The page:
Gavin Johnston offers our Thursday Reflection:
I was towards the end of my week long road trip, but I was still over 800 miles from home and my money was drying up. I pulled into a McDonald’s in the countryside of North Carolina early in the morning, before it was even light out, attracted to the 2 Sausage Egg and Cheese McMuffins for 3 dollars. Over the last several years I had become a sort of food-elitist, only eating what I grew and raised myself. Any food I had to buy I got at the expensive food co-op in the town 30 miles away that had an Ivy-League College in it that cost over $40,000 a year to attend. I hadn’t eaten at a McDonald’s in all those years as a food-elitist, but gas and my organic eating habits on the road had eaten through my budget for the trip.
As I walked in, I said a little prayer for the factory-raised chickens and the pigs that contributed the eggs and sausage for the McMuffins I was going to order and I wondered how bad the karmic effects on my body would be for eating such things. There was an older gentleman putting in his order and the first thing I noticed was his ears. He was probably in his early eighties and like my grandfather he had these huge ears that farmers from the Greatest Generation seem to often have. Ears like that always seem to be possessed by earnest and hardworking men that can tell great stories about growing up in the country.
The next thing I noticed was how long it was taking to put in his order. For some reason at McDonald’s, all the intricacies of the order have to be entered into the cash register. The gentlemen asked specifically for five grape jellies and instead of just remembering to give him 5 grape jellies the order-taker punched that request into the cash register. The gentleman then asked for the gravy on the biscuits to be put on the side and instead of turning around and telling the cooks standing only several feet behind him to put the gravy on the side he struggled to find the proper key to indicate the request. My impatience started to grow as the complexity of the ordering process continued to grow – the exact amount of creamers and sugars for coffee, side orders, more preparation requests and so on. But seeing those ears reminded me I was standing behind a forthright man and suddenly my attention was drawn to his wife, probably of more than 50 years, patiently sitting in a booth waiting for the same breakfast they probably shared many times before together.
My impatience then disappeared and was replaced by reverence for this husband and wife and for the simple pleasures of life. Lost in my thoughts, my gaze remained on his wife as I thought of standing next to my grandmother’s deathbed only several months before watching her take her last breaths on the eve of her 61st wedding anniversary as my grandfather with the same big ears sobbed over her. As I reminisced, his wife looked up at me several times, but so deep in thought I just continued to stare and she just peacefully returned to reading the free newspaper that McDonald’s provide.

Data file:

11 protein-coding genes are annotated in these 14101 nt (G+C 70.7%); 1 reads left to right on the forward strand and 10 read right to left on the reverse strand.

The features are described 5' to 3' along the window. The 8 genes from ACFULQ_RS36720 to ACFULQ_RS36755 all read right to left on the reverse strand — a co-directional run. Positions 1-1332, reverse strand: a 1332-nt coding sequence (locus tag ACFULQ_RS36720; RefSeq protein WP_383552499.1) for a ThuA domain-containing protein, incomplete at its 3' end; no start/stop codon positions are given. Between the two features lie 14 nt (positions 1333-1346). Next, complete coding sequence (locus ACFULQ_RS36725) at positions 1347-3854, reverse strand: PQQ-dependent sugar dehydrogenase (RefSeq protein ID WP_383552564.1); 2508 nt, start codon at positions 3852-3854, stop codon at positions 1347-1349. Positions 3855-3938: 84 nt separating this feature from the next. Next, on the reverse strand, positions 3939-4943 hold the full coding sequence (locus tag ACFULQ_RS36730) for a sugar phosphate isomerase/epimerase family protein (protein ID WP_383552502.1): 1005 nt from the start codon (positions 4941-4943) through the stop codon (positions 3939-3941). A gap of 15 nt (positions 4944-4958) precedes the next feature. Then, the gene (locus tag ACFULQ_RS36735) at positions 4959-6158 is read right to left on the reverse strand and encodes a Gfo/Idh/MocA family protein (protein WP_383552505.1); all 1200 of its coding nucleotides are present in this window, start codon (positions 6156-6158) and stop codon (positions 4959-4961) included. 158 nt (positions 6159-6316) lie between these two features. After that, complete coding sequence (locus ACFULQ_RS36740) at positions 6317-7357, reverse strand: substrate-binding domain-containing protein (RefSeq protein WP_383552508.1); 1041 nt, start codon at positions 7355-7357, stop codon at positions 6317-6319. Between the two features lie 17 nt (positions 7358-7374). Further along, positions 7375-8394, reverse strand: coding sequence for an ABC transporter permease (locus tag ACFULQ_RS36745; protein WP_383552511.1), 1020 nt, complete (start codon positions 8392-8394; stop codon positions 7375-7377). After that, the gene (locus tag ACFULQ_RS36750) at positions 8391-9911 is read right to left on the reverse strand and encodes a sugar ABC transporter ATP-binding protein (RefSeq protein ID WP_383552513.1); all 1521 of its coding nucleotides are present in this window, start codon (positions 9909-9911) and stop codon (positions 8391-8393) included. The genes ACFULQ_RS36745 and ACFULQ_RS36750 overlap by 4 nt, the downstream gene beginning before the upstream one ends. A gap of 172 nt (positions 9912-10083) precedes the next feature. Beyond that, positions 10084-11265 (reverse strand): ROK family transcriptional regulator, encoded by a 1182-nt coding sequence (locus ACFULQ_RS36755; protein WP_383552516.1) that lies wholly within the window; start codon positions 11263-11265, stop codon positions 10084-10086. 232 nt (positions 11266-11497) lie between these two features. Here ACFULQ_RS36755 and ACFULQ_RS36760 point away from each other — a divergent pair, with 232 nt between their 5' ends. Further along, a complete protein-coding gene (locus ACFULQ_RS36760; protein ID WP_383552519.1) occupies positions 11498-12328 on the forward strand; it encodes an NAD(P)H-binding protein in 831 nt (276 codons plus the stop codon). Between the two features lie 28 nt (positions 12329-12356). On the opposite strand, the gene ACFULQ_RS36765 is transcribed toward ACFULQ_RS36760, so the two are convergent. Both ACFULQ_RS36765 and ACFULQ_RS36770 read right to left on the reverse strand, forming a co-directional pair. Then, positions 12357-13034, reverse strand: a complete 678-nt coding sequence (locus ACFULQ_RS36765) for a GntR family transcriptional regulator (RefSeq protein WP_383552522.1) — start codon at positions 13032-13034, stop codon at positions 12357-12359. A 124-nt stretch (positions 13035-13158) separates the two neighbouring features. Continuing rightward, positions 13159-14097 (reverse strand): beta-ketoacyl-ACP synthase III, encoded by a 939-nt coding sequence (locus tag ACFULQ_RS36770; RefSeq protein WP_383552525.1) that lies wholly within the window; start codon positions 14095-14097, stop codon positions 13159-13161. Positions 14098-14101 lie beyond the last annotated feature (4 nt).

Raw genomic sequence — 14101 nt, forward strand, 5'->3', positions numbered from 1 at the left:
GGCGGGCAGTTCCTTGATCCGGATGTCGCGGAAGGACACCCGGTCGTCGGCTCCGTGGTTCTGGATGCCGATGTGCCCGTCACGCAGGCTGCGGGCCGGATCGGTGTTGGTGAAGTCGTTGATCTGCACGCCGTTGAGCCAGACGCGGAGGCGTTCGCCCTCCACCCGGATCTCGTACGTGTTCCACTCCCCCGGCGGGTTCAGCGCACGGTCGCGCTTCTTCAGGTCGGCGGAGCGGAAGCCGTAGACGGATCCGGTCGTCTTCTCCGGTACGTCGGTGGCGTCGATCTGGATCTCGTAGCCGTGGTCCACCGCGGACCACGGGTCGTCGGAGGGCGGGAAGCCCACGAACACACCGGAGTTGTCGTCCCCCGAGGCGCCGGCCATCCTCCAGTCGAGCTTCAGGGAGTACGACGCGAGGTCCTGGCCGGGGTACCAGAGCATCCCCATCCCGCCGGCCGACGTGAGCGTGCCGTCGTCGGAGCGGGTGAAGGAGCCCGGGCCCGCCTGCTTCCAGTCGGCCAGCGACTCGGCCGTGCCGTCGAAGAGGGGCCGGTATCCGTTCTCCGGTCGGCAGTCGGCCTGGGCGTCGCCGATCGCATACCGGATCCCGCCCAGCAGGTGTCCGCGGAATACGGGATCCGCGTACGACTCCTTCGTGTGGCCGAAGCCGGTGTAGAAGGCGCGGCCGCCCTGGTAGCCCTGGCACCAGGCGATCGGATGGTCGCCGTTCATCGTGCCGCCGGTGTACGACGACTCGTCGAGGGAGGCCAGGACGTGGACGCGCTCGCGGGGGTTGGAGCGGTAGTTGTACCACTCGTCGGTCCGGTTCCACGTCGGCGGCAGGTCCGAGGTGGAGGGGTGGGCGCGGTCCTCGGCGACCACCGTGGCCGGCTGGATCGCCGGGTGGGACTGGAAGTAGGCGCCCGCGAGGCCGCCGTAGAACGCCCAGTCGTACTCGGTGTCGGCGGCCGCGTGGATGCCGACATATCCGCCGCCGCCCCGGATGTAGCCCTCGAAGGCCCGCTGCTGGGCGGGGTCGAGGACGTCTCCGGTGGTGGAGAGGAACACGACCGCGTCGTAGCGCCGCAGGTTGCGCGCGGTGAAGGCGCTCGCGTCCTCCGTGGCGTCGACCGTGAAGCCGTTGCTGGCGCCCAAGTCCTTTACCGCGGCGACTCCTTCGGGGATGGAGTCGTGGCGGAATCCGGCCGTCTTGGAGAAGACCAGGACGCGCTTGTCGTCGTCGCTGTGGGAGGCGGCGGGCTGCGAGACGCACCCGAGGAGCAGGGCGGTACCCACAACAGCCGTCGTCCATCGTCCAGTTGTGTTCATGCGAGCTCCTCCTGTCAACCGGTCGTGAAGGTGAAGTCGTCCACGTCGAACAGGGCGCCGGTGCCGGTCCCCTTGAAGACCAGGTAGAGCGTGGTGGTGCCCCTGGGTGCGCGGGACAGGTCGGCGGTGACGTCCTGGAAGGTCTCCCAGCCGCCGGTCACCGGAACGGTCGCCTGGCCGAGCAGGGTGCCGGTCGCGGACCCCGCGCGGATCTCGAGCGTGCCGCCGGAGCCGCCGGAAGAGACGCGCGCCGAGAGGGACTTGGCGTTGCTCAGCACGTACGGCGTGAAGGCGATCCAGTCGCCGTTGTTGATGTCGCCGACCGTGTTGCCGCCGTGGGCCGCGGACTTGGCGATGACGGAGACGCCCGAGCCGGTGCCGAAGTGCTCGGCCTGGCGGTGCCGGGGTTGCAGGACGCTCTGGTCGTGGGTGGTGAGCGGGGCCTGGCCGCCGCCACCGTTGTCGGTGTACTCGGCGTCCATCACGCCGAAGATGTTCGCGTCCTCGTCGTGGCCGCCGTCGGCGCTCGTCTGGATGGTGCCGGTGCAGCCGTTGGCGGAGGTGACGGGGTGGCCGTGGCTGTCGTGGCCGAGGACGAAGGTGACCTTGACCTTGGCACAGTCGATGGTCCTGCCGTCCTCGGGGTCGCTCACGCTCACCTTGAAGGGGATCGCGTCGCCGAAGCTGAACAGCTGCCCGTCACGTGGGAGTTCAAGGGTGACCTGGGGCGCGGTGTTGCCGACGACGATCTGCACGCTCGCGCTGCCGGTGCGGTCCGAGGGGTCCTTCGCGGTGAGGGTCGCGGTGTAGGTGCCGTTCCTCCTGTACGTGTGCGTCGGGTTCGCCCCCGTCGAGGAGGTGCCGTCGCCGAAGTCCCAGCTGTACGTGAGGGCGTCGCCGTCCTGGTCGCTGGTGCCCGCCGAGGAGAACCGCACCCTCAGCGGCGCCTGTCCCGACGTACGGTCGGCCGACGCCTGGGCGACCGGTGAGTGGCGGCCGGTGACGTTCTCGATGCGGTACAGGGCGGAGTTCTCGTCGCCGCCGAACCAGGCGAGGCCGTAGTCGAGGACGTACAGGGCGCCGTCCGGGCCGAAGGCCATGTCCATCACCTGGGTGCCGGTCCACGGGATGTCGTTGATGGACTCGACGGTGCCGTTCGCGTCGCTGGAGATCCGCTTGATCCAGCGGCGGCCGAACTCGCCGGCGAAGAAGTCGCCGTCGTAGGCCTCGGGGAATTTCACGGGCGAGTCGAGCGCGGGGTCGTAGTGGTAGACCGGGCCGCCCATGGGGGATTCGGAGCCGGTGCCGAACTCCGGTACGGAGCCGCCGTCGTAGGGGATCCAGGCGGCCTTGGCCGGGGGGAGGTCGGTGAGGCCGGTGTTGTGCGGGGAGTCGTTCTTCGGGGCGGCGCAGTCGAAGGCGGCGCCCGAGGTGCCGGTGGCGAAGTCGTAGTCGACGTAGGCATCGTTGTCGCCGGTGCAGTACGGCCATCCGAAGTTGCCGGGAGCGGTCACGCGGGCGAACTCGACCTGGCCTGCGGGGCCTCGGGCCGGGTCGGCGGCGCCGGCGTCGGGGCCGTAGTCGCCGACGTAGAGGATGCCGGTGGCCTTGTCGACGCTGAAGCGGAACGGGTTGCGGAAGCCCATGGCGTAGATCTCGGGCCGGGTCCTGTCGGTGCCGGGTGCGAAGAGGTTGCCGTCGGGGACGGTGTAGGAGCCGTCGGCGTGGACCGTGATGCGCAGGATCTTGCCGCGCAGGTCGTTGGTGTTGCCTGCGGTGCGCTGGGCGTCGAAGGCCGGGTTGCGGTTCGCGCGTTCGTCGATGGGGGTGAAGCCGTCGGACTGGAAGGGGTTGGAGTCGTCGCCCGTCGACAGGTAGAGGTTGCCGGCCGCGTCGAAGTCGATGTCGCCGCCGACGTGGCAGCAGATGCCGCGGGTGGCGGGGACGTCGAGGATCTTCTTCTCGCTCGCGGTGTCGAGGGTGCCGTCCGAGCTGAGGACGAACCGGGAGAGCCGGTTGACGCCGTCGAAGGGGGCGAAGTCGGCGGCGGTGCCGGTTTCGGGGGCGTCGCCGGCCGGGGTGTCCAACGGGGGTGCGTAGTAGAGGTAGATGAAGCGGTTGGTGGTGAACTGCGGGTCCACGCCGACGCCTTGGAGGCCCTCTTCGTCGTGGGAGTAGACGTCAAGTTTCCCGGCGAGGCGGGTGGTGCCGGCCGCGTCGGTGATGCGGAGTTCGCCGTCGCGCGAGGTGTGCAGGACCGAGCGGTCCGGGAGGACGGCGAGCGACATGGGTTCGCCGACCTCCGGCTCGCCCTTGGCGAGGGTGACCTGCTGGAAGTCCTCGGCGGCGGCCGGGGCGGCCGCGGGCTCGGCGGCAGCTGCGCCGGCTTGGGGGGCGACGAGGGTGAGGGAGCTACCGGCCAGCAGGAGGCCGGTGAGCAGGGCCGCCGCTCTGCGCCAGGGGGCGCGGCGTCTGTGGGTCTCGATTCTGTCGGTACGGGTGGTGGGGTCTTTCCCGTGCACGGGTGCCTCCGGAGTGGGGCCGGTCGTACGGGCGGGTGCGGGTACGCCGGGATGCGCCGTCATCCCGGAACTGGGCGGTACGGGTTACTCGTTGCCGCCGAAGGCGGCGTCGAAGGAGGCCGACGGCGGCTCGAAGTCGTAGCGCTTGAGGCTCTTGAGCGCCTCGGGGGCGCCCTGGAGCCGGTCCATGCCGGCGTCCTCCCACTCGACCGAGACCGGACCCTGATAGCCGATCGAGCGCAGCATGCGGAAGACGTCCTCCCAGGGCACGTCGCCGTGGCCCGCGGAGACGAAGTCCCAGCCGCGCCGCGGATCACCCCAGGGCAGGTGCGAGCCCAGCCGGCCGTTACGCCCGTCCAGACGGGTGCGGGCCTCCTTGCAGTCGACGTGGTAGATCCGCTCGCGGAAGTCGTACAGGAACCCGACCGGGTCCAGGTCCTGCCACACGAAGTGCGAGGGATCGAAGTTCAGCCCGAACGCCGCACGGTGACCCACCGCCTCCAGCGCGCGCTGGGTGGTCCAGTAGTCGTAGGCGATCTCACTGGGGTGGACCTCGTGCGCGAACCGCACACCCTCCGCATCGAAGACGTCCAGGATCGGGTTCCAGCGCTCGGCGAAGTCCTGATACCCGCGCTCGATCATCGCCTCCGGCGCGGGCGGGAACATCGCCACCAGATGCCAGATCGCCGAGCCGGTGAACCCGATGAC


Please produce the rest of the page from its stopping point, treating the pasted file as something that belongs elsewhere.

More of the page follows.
The order was finally completed and after all that the total was 6 dollars and some change. The gentleman knew how much the total was going to be because he had the exact change ready. Over the years, I had worked in fancy restaurants where it only took several seconds to tally up over 100 dollars of food. On this trip, I had even bought a coconut water that cost more than the whole meal that the husband and wife were about to share together. Perhaps realizing how long the order had taken, the gentleman turned around to me, but with all the earnestness I could muster I said “good morning” to him in a way that I hoped made him feel at total ease.
In my food-elitism and my dislike of McDonald’s and Wal-Mart, I of course wanted to disconnect myself from such places so many use – examples of what is wrong with society. On this particular morning though, I’d sit down with my 2 Sausage Egg and Cheese McMuffins in deep reflection upon the fact that love, beauty, and truth can shine through any place at anytime. Who was I to say that a husband and wife who had probably carefully spent their money throughout their life couldn’t sit down and enjoy a nice inexpensive meal together just as beautifully as the fanciest dinner somewhere in some over-priced restaurant? I was only a few nights removed myself from a dinner out in which the bill left a knot in the pit of my stomach, but I’d sit down this morning for $3.21 in deep appreciation knowing that my grandfather would give anything to have one more such meal with his wife of almost 61 years waiting in the booth for him while he put the order in.
And I hope that any person behind him in line would realize the same things I did that morning.